Lesson 5: Lighting

Lights, camera, action! A short Lesson on lighting:

Photography is a play of light and shadow: the drama of light. Lighting a scene does not have to be complicated. In fact, all we use is a three point lighting system most of the time. Take a look at the quick sketch below to see all the elements of a three point lighting system.

We have the Key light, the Fill light, and the Back light. The Key light is the brightest, the Fill is weaker, and brings down the contrast, and is a necessary thing for DSLR cameras as they are essentially shooting video with a relatively low dynamic rage, so fill light is important.

And the Back light helps to separate the actor, or subject, from the back ground. This is also referred to as a hair light. Now back lights were invented for black and white photography at the time, because the separation was needed. With colour its not that important, and sometimes looks cheesy, and fake in my opinion.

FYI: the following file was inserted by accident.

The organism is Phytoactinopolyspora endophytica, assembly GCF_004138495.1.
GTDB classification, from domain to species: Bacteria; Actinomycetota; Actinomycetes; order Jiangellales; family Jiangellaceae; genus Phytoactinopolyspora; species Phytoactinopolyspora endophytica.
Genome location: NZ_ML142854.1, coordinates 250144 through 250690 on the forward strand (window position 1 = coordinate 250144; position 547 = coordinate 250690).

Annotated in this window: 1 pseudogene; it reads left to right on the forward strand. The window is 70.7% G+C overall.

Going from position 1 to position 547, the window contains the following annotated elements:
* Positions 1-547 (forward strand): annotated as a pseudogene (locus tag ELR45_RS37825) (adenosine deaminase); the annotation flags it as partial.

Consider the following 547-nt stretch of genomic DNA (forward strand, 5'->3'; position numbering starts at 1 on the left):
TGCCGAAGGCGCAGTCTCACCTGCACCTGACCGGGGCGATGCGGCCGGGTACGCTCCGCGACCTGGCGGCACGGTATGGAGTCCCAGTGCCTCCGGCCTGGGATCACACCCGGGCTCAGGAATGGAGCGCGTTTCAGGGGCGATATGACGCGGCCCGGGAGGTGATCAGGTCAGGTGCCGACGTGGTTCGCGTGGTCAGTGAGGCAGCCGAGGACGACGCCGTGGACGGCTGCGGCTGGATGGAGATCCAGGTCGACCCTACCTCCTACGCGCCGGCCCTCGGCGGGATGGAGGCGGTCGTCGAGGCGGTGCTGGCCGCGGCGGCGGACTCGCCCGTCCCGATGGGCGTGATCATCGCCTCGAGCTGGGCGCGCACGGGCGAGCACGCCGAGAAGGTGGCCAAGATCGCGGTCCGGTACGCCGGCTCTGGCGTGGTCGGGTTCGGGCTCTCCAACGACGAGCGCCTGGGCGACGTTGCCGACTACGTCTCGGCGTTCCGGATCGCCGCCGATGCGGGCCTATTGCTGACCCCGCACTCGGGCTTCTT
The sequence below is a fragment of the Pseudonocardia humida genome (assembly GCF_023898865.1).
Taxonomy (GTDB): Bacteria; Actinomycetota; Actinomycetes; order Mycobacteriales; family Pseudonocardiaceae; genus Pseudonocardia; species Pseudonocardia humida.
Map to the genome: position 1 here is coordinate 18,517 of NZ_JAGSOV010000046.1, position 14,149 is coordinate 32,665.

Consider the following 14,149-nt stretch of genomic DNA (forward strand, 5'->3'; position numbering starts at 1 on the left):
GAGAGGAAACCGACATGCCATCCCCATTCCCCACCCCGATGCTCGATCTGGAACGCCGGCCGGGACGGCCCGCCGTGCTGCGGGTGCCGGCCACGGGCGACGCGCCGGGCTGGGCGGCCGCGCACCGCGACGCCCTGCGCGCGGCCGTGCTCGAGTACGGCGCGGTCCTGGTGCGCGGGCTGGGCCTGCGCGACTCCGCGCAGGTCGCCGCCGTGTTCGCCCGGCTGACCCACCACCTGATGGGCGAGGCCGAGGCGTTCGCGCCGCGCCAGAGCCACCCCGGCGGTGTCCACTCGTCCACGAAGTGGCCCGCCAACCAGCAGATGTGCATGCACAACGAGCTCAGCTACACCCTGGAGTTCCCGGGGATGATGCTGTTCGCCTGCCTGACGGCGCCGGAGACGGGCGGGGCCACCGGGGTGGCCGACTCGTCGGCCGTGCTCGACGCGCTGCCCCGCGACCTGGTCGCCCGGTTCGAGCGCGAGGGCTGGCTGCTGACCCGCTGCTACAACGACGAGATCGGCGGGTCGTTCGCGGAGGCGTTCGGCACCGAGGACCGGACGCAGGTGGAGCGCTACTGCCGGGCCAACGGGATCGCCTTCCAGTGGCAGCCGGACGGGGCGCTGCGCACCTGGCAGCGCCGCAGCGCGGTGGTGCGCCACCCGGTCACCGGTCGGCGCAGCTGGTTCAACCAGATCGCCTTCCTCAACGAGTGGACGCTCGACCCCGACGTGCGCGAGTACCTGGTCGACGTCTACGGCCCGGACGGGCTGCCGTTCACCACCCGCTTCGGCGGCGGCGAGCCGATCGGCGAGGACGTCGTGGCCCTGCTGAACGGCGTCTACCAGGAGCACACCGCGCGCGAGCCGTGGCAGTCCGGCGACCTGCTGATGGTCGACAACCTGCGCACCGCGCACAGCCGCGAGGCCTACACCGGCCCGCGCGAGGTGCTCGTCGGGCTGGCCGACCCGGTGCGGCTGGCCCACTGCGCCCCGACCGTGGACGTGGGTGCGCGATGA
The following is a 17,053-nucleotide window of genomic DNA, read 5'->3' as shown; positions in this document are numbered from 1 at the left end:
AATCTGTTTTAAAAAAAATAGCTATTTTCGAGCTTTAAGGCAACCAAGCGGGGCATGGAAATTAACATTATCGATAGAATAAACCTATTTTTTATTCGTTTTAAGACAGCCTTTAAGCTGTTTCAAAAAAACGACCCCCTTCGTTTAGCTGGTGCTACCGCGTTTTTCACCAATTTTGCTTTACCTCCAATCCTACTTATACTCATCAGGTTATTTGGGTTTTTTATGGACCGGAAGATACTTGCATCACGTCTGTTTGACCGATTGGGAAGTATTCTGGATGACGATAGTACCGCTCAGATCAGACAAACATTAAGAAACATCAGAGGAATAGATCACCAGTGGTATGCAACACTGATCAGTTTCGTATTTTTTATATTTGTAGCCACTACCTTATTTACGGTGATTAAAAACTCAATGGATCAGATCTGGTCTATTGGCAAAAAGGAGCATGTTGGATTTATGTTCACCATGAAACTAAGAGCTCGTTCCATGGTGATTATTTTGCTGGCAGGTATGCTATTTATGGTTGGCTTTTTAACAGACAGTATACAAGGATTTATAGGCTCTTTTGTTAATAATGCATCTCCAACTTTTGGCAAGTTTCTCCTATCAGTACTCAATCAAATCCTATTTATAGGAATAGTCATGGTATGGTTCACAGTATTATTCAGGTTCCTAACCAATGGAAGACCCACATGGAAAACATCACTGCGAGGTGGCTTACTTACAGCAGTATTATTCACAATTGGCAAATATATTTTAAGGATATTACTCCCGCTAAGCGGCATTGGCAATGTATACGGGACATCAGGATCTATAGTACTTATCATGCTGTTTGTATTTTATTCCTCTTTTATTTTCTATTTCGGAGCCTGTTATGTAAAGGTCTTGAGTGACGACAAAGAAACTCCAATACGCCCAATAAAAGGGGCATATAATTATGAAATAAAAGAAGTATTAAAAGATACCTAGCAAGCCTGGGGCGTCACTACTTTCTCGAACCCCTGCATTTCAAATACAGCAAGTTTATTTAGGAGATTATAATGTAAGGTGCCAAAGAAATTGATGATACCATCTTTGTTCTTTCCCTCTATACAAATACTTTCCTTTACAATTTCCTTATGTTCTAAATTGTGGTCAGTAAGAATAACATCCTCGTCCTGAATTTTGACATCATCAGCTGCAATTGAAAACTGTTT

Instead you could just turn that light around and simulate a light falling on the background, this will add maybe a more natural separation, it depends on the scene, and what you want to reveal.

For lighting actors the three point system works great.  After you set that up, and you have lights left over, you can light the background. The Fill light and Key light can be interchangeable, why? The Key and Fill are only differentiated through intensity and perhaps angle. The Fill light can be up to 4 stops under the Key, whereas the back light might be on par with the Key. If the Key is 5.6, the Back light will be close to that; but lighting is an intuitive art after you have achieved the correct exposure. There is no right or wrong after that. I worked once with an old experienced DOP and he would light the enitre set, and then start tuning lights off, one at a time.